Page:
Correlation and regression are not two concepts-they are different perspectives on the same concept. The general rule is straightforward but has surprising consequences: whenever the correlation between two scores is imperfect, there will be regression to the mean.


Our mind is strongly biased toward causal explanations and does not deal well with “mere statistics.” When our attention is called to an event, associative memory will look for its cause, more precisely, activation will automatically spread to any cause that is already stored in memory. Causal explanations will be evoked when regression is detected, but they will be wrong because the truth is that regression to the mean has an explanation but does not have a cause.


Regression effects are a common source of trouble in research, and experienced scientists develop a healthy fear of the trap of unwarranted causal inference.


Adjustment and Anchoring:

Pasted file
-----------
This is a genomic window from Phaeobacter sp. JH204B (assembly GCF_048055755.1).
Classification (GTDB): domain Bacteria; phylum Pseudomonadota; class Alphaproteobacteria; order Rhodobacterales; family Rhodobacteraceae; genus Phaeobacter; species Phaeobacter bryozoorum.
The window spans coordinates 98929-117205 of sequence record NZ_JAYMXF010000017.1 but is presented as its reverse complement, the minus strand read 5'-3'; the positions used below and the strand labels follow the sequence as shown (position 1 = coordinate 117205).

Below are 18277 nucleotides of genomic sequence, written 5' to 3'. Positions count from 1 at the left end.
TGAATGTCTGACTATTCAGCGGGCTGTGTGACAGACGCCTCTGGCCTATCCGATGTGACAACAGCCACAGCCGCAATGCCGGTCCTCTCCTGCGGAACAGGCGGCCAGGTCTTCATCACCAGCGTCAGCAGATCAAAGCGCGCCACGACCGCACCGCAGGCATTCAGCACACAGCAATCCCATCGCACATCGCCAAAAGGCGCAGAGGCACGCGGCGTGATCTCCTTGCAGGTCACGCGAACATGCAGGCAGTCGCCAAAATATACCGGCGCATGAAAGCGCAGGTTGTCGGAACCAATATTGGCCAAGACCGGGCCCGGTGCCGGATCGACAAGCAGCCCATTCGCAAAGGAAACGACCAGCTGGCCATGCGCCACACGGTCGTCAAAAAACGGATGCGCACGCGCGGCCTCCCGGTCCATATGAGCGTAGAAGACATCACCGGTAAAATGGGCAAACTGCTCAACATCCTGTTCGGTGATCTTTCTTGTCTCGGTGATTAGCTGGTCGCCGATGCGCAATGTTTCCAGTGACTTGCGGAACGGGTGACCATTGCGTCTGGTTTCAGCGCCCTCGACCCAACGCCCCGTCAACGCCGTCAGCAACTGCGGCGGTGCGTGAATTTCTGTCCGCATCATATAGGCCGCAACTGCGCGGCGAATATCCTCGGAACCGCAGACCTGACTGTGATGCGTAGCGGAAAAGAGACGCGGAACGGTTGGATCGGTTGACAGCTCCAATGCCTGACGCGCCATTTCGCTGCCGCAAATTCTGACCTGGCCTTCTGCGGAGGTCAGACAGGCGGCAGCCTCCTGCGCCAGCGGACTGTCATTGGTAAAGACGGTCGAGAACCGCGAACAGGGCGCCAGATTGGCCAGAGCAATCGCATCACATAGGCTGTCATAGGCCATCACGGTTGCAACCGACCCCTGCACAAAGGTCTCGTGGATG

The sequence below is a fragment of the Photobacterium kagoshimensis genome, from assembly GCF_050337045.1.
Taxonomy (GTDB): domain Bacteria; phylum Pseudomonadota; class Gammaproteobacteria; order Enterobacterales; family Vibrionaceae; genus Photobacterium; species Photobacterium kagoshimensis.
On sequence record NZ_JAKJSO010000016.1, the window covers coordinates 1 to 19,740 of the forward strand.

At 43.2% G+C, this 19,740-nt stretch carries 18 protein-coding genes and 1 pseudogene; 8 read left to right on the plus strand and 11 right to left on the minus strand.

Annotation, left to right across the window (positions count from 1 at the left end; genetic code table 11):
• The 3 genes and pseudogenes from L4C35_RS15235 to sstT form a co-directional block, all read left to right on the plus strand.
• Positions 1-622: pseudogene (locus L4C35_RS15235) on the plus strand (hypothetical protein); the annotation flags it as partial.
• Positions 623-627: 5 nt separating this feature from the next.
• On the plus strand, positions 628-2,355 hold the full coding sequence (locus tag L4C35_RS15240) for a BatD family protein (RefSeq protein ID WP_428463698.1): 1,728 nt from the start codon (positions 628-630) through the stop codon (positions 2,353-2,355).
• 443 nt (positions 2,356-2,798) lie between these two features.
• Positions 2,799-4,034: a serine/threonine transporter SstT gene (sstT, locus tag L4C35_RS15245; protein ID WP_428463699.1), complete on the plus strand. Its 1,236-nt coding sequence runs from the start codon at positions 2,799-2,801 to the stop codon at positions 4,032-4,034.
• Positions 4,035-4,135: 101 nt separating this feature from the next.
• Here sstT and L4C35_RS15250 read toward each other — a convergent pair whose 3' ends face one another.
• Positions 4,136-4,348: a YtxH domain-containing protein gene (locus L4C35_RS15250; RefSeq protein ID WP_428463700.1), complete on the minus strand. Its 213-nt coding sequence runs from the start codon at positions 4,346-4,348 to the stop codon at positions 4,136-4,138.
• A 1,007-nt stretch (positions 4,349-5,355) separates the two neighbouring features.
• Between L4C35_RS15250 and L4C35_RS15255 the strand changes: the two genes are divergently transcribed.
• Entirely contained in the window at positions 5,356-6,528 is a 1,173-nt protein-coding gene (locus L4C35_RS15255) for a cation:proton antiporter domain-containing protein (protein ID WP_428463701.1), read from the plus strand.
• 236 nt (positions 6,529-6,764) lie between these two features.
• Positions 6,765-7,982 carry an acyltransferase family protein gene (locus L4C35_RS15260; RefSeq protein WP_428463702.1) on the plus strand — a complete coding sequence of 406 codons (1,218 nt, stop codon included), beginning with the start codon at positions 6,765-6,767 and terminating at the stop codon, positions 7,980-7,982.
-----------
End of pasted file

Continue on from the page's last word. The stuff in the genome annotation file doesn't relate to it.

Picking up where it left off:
Biases in the evaluation of compound events are particularly significant in the context of planning. The successful completion of an undertaking, such as the development of a new product, typically has a conjunctive character: for the undertaking to succeed, each of a series of events must occur. Even when each of these events is very likely, the overall probability of success can be quite low if the number of events is large. The general tendency to overestimate the probability of conjunctive events leads to unwarranted optimism in the evaluation of the likelihood that a plan will succeed or that a project will be completed on time. Conversely, dis-junctive structures are typically encountered in the evaluation of risks. A complex system, such as a nuclear reactor or a human body, will malfunction if any of its essential components fails. Even when the likelihood of failure in each component is slight, the probability of an overall failure can be high if many components are involved. Because of anchoring, people will tend to underestimate the probabilities of failure in complex systems.